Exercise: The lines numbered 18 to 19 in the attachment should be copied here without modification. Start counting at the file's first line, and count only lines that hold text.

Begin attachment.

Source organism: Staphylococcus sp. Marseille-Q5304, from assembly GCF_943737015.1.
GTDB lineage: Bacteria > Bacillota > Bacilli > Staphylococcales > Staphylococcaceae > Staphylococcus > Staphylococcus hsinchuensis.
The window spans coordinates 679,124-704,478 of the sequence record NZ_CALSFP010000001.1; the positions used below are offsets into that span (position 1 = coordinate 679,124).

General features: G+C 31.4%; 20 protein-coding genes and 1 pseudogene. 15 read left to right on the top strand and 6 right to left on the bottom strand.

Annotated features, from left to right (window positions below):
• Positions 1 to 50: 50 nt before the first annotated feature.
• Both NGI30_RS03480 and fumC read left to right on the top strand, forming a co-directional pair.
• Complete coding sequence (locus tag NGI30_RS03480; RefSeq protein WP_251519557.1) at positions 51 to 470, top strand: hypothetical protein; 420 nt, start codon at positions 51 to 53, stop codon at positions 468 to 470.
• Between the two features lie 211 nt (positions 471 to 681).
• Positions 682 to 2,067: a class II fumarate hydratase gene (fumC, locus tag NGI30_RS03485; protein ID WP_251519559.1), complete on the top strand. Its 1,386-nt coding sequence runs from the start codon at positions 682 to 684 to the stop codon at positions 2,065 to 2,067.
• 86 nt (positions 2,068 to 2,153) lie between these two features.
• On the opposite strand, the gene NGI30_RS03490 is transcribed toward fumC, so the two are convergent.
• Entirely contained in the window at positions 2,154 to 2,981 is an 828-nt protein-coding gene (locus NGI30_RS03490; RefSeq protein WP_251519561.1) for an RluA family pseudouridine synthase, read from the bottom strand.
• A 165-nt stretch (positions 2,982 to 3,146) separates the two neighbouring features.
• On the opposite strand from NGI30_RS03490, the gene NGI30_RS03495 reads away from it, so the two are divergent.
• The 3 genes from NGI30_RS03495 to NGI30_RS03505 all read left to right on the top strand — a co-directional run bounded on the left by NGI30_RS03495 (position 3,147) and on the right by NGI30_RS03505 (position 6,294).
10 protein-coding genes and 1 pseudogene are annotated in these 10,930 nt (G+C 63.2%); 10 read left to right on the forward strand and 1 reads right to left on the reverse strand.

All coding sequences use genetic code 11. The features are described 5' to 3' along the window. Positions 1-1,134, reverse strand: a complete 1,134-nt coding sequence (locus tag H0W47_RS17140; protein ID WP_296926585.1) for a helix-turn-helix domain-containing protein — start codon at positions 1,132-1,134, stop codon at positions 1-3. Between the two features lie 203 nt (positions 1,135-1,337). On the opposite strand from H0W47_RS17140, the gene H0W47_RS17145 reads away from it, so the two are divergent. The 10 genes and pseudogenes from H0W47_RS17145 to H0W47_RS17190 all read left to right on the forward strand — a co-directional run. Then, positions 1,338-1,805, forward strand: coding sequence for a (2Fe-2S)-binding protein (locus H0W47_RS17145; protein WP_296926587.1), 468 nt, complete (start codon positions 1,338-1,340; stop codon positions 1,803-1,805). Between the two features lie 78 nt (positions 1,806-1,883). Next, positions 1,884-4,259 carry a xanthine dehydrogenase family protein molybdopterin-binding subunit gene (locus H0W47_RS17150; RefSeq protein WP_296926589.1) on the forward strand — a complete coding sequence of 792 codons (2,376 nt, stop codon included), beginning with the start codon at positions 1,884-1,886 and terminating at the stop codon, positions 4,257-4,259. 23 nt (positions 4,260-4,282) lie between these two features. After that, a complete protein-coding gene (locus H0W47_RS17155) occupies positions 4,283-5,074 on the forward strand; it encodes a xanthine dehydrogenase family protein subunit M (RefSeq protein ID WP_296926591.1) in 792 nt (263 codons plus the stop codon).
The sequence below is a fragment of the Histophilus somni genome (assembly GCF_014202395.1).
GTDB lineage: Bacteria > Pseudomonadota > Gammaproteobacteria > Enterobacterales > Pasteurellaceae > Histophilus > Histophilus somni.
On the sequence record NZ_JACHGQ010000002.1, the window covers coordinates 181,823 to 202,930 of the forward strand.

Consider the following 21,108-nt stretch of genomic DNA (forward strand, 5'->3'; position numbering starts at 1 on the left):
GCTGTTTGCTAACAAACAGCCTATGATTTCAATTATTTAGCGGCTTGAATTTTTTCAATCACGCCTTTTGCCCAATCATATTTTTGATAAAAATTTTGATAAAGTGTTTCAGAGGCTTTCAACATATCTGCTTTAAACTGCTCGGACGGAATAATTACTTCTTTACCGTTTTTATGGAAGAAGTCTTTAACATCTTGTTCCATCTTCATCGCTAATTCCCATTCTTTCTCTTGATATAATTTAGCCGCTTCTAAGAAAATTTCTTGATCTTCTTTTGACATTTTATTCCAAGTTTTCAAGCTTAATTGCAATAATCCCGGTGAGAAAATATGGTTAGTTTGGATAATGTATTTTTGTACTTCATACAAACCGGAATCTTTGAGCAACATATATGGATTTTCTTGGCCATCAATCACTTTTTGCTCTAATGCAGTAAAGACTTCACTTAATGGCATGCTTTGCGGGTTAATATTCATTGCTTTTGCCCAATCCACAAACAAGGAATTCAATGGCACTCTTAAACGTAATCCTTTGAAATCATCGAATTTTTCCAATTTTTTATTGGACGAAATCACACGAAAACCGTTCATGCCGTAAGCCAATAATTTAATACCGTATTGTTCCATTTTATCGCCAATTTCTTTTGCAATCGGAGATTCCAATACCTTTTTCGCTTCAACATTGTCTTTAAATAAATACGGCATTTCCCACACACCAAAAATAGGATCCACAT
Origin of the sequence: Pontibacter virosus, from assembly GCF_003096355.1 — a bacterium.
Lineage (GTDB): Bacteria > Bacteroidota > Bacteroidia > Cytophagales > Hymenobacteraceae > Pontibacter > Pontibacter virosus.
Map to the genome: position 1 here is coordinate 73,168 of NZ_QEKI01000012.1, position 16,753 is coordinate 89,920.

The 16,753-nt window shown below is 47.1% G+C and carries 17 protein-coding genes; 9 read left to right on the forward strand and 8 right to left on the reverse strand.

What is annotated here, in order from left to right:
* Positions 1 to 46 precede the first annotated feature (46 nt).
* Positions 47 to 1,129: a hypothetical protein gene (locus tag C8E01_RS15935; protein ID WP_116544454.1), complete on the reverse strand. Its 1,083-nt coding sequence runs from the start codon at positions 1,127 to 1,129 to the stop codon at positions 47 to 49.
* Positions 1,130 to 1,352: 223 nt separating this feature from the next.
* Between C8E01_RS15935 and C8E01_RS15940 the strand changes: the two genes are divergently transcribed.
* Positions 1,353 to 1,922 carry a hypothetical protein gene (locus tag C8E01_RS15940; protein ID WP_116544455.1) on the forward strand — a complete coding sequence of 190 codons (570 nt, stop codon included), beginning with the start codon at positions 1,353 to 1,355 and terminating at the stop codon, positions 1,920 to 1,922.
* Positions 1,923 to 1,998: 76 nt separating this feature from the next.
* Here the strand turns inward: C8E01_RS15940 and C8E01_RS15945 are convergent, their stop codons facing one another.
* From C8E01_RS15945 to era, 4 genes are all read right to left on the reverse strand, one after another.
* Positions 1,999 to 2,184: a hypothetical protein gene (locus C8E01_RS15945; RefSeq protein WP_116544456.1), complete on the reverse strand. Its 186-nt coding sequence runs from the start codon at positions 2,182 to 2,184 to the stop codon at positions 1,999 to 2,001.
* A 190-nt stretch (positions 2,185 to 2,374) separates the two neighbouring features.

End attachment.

All coding sequences use genetic code 11. The features are described 5' to 3' along the window. Positions 1-1,134, reverse strand: a complete 1,134-nt coding sequence (locus tag H0W47_RS17140; protein ID WP_296926585.1) for a helix-turn-helix domain-containing protein — start codon at positions 1,132-1,134, stop codon at positions 1-3. Between the two features lie 203 nt (positions 1,135-1,337). On the opposite strand from H0W47_RS17140, the gene H0W47_RS17145 reads away from it, so the two are divergent. The 10 genes and pseudogenes from H0W47_RS17145 to H0W47_RS17190 all read left to right on the forward strand — a co-directional run. Then, positions 1,338-1,805, forward strand: coding sequence for a (2Fe-2S)-binding protein (locus H0W47_RS17145; protein WP_296926587.1), 468 nt, complete (start codon positions 1,338-1,340; stop codon positions 1,803-1,805). Between the two features lie 78 nt (positions 1,806-1,883). Next, positions 1,884-4,259 carry a xanthine dehydrogenase family protein molybdopterin-binding subunit gene (locus H0W47_RS17150; RefSeq protein WP_296926589.1) on the forward strand — a complete coding sequence of 792 codons (2,376 nt, stop codon included), beginning with the start codon at positions 1,884-1,886 and terminating at the stop codon, positions 4,257-4,259. 23 nt (positions 4,260-4,282) lie between these two features. After that, a complete protein-coding gene (locus H0W47_RS17155) occupies positions 4,283-5,074 on the forward strand; it encodes a xanthine dehydrogenase family protein subunit M (RefSeq protein ID WP_296926591.1) in 792 nt (263 codons plus the stop codon).
The sequence below is a fragment of the Histophilus somni genome (assembly GCF_014202395.1).